Glen Grant’s stills are most peculiar in their shape, as the wash stills have a straight reflux “ball” – with vertical sides, and the spirit stills have a rather subdued reflux ball, which seems to be compensated for by the purifiers sported by each still.
Glen Grant’s history is full of colorful characters, famous of them all is The Major, John Grant, who ran the distillery for some six decades, from 1872 to 1931. In the previous whisky boom, in the late Victorian period, he built a replica distillery right across the road in Rothes, mothballed after just a few years, and kept that way until 1965, when it was reopened as Caperdonich, only to be finally shut down in 2002.
Glen Grant’s home market is Italy, and it’s still the most widely sold single malt in the country, and was – fittingly – bought by Campari Group in 2006, although today’s dram predates the sale by over two decades, and takes us back to the time when Chivas Brothers were still owned by Seagram’s.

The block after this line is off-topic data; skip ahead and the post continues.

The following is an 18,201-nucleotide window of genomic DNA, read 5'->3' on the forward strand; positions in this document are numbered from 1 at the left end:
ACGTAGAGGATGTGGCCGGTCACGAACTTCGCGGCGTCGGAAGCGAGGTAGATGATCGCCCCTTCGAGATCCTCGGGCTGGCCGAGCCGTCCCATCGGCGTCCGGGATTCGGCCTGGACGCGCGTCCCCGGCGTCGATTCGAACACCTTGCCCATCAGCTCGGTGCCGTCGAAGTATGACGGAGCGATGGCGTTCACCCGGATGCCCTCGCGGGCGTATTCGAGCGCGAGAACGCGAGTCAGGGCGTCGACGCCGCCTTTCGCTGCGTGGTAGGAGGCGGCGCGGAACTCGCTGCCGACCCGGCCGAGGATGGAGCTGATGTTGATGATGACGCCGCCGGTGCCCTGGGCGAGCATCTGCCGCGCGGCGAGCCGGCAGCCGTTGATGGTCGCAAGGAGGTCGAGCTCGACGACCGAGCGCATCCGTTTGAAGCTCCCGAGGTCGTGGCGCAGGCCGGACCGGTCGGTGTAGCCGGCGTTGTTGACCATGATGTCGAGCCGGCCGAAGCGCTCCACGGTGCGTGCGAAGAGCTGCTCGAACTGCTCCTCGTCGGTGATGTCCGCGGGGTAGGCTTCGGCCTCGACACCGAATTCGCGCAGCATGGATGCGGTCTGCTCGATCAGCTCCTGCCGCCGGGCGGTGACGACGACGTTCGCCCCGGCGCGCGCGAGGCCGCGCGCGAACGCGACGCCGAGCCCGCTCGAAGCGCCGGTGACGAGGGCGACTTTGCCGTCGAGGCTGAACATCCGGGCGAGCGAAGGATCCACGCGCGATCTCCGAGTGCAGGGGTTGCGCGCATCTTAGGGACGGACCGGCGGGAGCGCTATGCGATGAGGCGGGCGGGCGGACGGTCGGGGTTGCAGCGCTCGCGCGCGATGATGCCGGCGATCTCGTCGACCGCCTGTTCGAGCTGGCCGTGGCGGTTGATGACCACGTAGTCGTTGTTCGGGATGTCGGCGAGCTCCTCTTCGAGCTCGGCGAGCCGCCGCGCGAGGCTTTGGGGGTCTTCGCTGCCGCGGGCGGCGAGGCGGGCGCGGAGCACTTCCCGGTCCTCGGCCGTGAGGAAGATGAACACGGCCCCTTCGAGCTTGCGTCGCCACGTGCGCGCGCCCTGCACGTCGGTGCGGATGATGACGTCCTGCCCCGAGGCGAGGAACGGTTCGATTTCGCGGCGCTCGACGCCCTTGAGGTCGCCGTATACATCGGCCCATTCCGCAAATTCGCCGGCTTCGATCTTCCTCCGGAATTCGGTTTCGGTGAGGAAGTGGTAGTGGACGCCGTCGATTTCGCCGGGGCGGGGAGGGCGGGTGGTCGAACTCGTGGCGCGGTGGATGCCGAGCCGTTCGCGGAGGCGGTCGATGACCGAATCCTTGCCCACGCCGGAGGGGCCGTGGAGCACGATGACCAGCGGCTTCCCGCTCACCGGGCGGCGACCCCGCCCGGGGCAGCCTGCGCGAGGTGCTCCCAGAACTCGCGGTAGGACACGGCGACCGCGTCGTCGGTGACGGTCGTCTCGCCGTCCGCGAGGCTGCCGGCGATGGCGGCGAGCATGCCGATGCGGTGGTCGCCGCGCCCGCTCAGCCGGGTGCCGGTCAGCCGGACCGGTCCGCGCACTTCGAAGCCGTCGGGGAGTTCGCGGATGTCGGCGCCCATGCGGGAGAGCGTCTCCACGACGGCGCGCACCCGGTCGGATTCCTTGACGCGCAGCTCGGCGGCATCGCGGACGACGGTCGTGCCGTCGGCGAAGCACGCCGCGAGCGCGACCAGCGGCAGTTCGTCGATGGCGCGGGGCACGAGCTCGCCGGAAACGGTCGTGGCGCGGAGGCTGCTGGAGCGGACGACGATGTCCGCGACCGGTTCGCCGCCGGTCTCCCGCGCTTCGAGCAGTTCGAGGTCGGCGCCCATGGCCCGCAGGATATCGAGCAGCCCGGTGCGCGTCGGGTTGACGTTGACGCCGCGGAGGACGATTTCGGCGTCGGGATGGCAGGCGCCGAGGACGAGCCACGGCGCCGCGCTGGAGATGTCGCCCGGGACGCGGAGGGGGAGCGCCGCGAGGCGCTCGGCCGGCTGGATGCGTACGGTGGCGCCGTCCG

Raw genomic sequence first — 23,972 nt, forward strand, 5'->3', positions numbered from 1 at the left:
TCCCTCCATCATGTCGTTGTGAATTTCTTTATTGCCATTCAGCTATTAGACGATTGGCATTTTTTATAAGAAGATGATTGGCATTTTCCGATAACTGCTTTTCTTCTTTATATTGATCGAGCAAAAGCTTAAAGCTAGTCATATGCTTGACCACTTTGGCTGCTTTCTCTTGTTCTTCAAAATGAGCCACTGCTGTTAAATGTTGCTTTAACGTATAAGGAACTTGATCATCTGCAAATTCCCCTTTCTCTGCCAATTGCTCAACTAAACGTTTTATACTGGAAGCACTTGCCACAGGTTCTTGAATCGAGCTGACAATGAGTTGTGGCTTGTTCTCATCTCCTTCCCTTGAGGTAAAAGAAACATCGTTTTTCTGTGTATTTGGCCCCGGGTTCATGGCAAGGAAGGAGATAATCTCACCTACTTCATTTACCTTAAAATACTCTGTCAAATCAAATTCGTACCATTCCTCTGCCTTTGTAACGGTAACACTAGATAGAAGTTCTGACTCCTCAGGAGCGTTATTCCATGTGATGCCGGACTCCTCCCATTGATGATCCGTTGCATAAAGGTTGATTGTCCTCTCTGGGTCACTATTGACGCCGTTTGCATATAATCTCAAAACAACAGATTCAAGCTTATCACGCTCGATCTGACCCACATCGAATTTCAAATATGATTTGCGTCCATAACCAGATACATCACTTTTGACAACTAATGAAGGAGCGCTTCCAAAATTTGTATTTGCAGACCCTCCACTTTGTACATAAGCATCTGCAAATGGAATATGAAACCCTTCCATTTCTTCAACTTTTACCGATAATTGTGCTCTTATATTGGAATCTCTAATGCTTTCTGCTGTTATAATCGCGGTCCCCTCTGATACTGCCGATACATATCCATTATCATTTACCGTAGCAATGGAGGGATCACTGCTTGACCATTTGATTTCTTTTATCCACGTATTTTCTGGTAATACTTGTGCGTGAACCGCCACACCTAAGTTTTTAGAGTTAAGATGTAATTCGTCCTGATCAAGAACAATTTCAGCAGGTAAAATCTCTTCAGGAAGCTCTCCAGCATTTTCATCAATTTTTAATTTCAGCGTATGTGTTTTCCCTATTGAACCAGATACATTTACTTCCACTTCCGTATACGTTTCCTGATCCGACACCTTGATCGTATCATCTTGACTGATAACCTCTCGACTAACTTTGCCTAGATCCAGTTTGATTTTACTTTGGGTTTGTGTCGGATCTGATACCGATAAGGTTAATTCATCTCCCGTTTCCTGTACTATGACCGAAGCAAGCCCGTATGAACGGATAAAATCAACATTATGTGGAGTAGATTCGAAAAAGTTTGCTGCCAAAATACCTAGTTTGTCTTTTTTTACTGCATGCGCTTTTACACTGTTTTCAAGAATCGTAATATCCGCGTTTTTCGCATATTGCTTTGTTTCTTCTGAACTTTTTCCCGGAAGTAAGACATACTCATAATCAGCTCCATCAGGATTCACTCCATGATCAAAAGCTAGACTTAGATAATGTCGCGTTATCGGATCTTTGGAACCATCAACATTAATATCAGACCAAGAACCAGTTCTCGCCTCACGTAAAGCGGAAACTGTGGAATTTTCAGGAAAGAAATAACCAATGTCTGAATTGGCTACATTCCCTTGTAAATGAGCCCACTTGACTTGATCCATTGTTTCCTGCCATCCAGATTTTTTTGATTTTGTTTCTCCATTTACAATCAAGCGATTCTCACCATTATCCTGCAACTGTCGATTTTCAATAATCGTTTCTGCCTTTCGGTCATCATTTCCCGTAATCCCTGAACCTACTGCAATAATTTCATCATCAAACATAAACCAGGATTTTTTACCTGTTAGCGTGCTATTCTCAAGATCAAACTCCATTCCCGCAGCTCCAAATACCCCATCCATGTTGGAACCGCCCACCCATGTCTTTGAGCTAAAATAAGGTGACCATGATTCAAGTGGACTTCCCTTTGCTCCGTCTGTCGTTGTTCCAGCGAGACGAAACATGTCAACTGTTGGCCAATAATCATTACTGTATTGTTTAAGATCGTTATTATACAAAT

Douglas Laing has glorious casks in warehouses all over Scotland, and the best of those get hand picked for the XOP range. I have yet to taste an XOP bottling that was less the stellar, and this one is no different. This is a 1985 Glen Grant, aged 30 years in a refill hogshead with an astonishing alcohol content of 59.1%. The hogshead produced only 36 bottles.
Glen Grant 30 Year Old, Douglas Laing XOP, Distilled July 1985, Bottled December 2015, Hogshead #11009, 36 Bottles (59.1% ABV, NCF, NC)
Appearance: Copper, very slow droplets and a lot of residue in the glass.
Nose: Oak and vanilla, honey and a hint of licorice. There’s also another kind of sweetness in there, maybe more sugar. The nose has an oaky dryness to it. Water enhances the oaky dryness of the whisky, and brings out a hint of pepper.
Palate: Apples, oaky wood spices, hint of licorice and marshmallow, with notes of vanilla. On the second sip, the vanilla is stronger as is the sweetness. Water brings out a dry tartness and some black pepper.
Linger: Green fruit on the tongue, with spice high in the throat, and some of that bourbonesqe sweet notes. After water, the linger is clearly spicier, with the spice concentrating in the mouth, and in a much lesser degree, in the gullet.
Remarkable after 30 years in cask. Dignified and very complex, yet very balanced and consistent. Great whisky.